Iraq Veteran Joins Growing Army of Chevrolet Volt OwnersFriday, March 16, 2012
March 16, 2012 - Tom's River, New Jersey - Bob Tanner isn't the kind of guy who'd revel in someone else's pain. But as fuel prices soar across the country, Tanner admits it feels good to pocket an extra $200 a month while his friends helplessly watch their fuel bills soar.
Tanner, who served twice in Iraq as a Marine, has recently joined a growing army of money-saving Chevrolet Volt owners who are turning friends and acquaintances into believers. Since trading in his old car for a Volt in December, Tanner has cut his monthly commuting costs by two-thirds: from $300 to under $100 by charging nightly. The savings will come in handy given that he and his wife, Melissa, are expecting their second son in May.
Tanner's leased 2012 Volt is about to graduate from its own "boot camp" with high honors. Over his first 3,160 miles, he has averaged 94 miles per gallon of gas used. And the Volt's quick acceleration has been extremely helpful when Tanner needs to merge onto New Jersey's notoriously unforgiving freeways.
"I also love that when I'm in full electric mode, it's so quiet - I call it my vehicular ninja," ? Tanner said. "And the way the cockpit is set up; I feel as though I'm inside my own video game." ?
But most of all, Tanner's favorite aspect of his Volt, in Crystal Red Tintcoat, is the green he saves. While he has friends who drop more than $300 a month on gasoline, Tanner spends $50 a month on fuel and another $40 a month in electricity to recharge his Volt nightly.
Tanner's daily commute to his job as a civilian product manager at the Army Contracting Command at Fort Dix, N.J., is 62 miles round trip, so his Volt does use some gas during the trip home, albeit a fraction of what he used to use.
"In my old car, I was filling up about every four days. Now I'm filling up twice a month, and getting around 640 miles to the tank, which is fantastic," said Tanner, who has learned how to use the vehicle's dashboard feedback to drive more efficiently and maximize his all-electric range.
Tanner, who finished his bachelor's degree and earned an MBA after leaving active duty, began studying the Volt and other electric vehicles in 2009. He eventually chose the Volt because of its range-extender and its masculine look, and already plans to replace it with another Volt when the lease ends.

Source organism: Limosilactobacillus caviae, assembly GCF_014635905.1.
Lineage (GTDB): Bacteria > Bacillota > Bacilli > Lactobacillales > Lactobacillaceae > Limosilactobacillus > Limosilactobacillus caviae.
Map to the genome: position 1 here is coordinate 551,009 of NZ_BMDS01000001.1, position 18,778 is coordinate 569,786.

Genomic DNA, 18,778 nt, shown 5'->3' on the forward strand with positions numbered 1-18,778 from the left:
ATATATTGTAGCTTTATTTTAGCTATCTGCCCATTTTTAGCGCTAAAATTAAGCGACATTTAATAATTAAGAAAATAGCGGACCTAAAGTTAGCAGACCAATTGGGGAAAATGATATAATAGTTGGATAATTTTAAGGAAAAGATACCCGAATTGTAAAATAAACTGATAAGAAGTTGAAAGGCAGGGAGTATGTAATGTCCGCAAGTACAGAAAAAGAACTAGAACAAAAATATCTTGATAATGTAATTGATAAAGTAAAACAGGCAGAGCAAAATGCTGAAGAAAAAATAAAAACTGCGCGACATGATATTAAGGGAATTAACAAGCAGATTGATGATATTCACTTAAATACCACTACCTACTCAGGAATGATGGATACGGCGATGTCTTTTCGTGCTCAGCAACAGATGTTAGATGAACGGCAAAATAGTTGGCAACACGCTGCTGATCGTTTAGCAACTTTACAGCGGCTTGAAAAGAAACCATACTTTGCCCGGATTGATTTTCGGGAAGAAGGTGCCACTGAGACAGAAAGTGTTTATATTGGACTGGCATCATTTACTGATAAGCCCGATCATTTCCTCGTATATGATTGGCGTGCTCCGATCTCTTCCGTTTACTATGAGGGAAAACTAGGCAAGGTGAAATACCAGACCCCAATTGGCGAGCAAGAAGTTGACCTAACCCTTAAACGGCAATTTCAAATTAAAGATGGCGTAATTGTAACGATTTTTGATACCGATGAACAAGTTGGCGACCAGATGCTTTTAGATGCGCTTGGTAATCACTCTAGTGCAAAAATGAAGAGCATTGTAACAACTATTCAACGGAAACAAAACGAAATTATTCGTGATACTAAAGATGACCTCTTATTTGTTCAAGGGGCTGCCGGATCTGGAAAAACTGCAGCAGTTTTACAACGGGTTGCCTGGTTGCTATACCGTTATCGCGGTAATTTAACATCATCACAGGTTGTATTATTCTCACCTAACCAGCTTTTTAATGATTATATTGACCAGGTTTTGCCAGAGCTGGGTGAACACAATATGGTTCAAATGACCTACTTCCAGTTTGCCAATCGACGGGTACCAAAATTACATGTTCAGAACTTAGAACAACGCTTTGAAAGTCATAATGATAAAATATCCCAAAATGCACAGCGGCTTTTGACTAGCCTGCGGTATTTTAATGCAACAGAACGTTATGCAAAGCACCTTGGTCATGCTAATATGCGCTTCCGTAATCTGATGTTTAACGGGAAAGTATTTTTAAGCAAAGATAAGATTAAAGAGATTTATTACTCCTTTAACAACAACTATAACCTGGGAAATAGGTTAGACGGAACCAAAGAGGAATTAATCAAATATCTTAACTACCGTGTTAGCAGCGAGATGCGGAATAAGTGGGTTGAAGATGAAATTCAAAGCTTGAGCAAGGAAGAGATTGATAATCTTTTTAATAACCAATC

"Another big decision (to drive an electric vehicle) was the fact that I'd be using less gas. Having fought overseas twice, I have strong opinions on oil and its effects on international politics and policies," ? said Tanner, whose first day of Marine boot camp was Sept. 11, 2001.
"It's one of the same reasons I joined the Marines. Every contribution I can make counts toward the overall mission." ?
The Chevrolet Volt is available in all 50 states, and is the world's first extended-range electric vehicle, with a total driving range of up to 379 miles, based on EPA estimates. For the first 35 miles, the Volt can drive gas- and tailpipe emissions-free using a full charge of electricity stored in its 16-kWh lithium-ion battery, which is warranted for eight years or 100,000 miles.
When the Volt's battery runs low, a gas-powered engine/generator seamlessly operates to extend the driving range another 344 miles on a full tank. The EPA estimates a combined 94 miles per gallon equivalent for the car in electric mode and 35 city and 40 highway miles per gallon in extended-range mode.
Chevrolet recently surveyed Volt owners and found they fill up an average of once a month, traveling more than 900 miles between gas station visits. The EPA fuel economy label for the 2012 Volt indicates owners can expect to save approximately $7,600 on fuel over five years compared to the average new vehicle, assuming the Volt is driven 15,000 miles yearly.
Volt owners have traveled more than 25 million miles, with roughly two-thirds of those miles powered by grid electricity, since it went on sale in late 2010. The Volt has earned a top five-star safety rating from theNational Highway Traffic Safety Administration and is a Top Safety Pick by the Insurance Institute of Highway Safety.
Volt is unique among electric vehicles because you have two sources of energy. You have an electric source battery that allows you to drive gas-free for an EPA-estimated 35 miles. And there's also an onboard gas generator that produces electricity so you can go up to a total of 375 additional miles on a full tank of gas.
With nearly 5,000 military veteran employees, General Motors' support for the United States armed forces spans generations. Today, Chevrolet assists Cell Phones for Soldiers, Achilles Freedom Team of Wounded Veterans, the Fallen and Wounded Soldiers Fund, a variety of employment and grassroots initiatives, and is the Official Vehicle of the Army-Navy game. The GM Military Discount program offers the industry's best discounts on most Chevrolet, Buick and GMC vehicles for active-duty, reserve and retired service members and their spouses. GM's military community can be found on Facebook.